Plaintiff's counsel: The settlement agreement, your Honor, was reached at a time and an amount, and during the course of the drafting, the negotiating of the language of that agreement and the terms of the release, my client noticed--a few different things happened, your Honor.

Number one, my client received a 1099 tax form for forgiveness of debt from the defendant related to two debts which she contended all along are fraudulent, so that upset her somewhat. The other issue is that she noticed on her credit report the accounts which she believed should have been corrected by the defendants in prior litigation a year prior to this and so there is--there was some unease, there is some unease about this, and so realizing that there is going to be a continuing struggle to not only repair her credit but also deal with the defendant, she has decided that the amount of money for which she was originally to settle for she is no longer willing to settle for.

The Court: Well, my problem is this. A change of heart does not feed the bulldog as far as an agreement is concerned. I mean, a settlement agreement, for lack of a better description, is a contract. You have had a meeting of the minds as far as a settlement is concerned and that is the end all and be all of it. I don't know--what is the amount that you're talking about here?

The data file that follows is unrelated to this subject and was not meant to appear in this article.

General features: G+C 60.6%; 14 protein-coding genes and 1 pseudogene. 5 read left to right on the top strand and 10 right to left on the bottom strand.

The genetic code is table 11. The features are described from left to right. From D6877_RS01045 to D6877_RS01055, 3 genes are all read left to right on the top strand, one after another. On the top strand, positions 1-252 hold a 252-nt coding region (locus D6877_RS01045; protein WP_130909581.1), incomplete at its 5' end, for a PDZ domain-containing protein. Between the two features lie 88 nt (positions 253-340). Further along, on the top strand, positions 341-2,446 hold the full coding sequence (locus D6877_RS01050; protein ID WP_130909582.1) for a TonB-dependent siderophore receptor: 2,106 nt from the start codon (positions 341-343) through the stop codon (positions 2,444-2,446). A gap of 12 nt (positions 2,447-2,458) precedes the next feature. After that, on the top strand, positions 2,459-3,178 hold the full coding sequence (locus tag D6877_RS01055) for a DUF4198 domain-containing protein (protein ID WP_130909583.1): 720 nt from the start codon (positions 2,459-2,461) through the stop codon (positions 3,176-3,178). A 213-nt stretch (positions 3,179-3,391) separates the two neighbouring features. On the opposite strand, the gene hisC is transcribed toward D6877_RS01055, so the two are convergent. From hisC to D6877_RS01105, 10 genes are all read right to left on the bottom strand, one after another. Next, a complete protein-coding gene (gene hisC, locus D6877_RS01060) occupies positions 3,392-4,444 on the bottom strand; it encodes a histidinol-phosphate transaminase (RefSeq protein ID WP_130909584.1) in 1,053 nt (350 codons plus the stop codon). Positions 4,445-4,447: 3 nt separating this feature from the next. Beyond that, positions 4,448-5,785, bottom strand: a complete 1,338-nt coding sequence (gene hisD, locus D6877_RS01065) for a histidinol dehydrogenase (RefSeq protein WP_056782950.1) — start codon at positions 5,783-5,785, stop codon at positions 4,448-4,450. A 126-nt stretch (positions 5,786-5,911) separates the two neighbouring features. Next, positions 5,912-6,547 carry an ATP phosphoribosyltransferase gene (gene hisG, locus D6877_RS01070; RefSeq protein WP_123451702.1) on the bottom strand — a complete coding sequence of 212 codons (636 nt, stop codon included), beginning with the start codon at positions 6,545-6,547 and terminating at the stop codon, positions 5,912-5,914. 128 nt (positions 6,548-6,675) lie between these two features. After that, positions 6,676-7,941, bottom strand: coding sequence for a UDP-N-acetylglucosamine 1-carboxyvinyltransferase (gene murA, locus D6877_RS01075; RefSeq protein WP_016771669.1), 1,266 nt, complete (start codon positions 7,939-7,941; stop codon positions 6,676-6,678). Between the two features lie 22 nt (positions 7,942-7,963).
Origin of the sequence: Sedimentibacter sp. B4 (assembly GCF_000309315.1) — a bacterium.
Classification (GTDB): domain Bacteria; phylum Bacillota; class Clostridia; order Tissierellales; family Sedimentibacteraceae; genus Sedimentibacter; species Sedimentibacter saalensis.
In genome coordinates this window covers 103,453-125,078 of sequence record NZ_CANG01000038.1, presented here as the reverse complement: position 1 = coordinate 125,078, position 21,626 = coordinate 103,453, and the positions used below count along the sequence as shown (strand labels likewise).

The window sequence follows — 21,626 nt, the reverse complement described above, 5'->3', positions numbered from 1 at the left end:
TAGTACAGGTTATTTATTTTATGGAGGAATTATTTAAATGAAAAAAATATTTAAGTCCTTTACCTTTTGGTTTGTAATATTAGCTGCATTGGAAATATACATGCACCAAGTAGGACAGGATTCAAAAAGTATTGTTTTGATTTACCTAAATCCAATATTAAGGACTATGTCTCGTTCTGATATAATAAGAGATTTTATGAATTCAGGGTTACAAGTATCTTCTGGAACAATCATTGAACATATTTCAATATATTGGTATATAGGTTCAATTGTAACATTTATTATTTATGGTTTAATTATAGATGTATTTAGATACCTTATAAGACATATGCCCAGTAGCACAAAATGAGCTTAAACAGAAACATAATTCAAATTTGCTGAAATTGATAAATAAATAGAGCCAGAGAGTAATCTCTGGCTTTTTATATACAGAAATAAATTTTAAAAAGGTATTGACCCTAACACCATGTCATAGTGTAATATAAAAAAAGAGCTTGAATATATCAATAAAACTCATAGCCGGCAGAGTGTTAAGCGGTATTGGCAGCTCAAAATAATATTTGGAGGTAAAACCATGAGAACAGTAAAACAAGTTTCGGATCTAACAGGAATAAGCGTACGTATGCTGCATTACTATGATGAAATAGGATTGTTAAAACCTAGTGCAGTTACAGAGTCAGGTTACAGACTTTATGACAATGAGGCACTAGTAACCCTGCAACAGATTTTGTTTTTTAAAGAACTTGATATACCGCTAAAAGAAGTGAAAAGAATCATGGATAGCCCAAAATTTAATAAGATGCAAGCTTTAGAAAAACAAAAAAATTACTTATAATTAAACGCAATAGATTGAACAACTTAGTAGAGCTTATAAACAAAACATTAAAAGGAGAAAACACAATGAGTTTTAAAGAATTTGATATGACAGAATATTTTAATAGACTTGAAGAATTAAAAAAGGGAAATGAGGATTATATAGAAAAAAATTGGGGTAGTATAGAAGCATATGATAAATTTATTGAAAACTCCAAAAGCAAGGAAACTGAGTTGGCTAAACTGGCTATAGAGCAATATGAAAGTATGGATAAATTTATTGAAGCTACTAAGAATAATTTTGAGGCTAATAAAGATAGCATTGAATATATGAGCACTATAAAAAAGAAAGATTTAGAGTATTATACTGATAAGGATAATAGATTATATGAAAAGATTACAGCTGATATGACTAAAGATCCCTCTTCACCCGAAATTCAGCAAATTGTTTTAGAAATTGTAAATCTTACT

Plaintiff's counsel: If I may, your Honor, a settlement agreement was not signed in this case.

The Court: I understand that. That's not my question.

Plaintiff's counsel: One was prepared, one was revised. I understand.

The Court: My question was whether or not one was reached.

Plaintiff's counsel: Yeah, exactly. There was a settlement reached and the sum was $2,000 payable to the plaintiff. I am not seeking any fees. I'm appointed counsel in this matter, your Honor, so I was willing to waive my fees or whatever I might be seeking in order to get compensation for my client and so that amount had been agreed to, but in the two months that we were negotiating and revising the settlement and trying to agree to the settlement terms, my client realized that there were other issues that not only needed to be also in the settlement agreement but also amounts for which she feels that she is entitled based on the continuing misrepresentation.

The Court: What does she want?

Plaintiff's counsel: She has asked for $6,000, your Honor.

The Court: And is there a dispute as to whether or not there was or was not a debt that's being excused?

Defense counsel: Your Honor, that issue was--after we had--if I may add some details. After we had reached the final language of the settlement agreement and it was ready to be signed, this issue about the 1099 surfaced. I was able to resolve that such that the defendant voided any 1099 form reporting, so therefore the plaintiff's concern that she is going to have a credit has been eliminated because the defendant has voided those 1099s so she will have no issue of a tax consequence for forgiveness of the debt.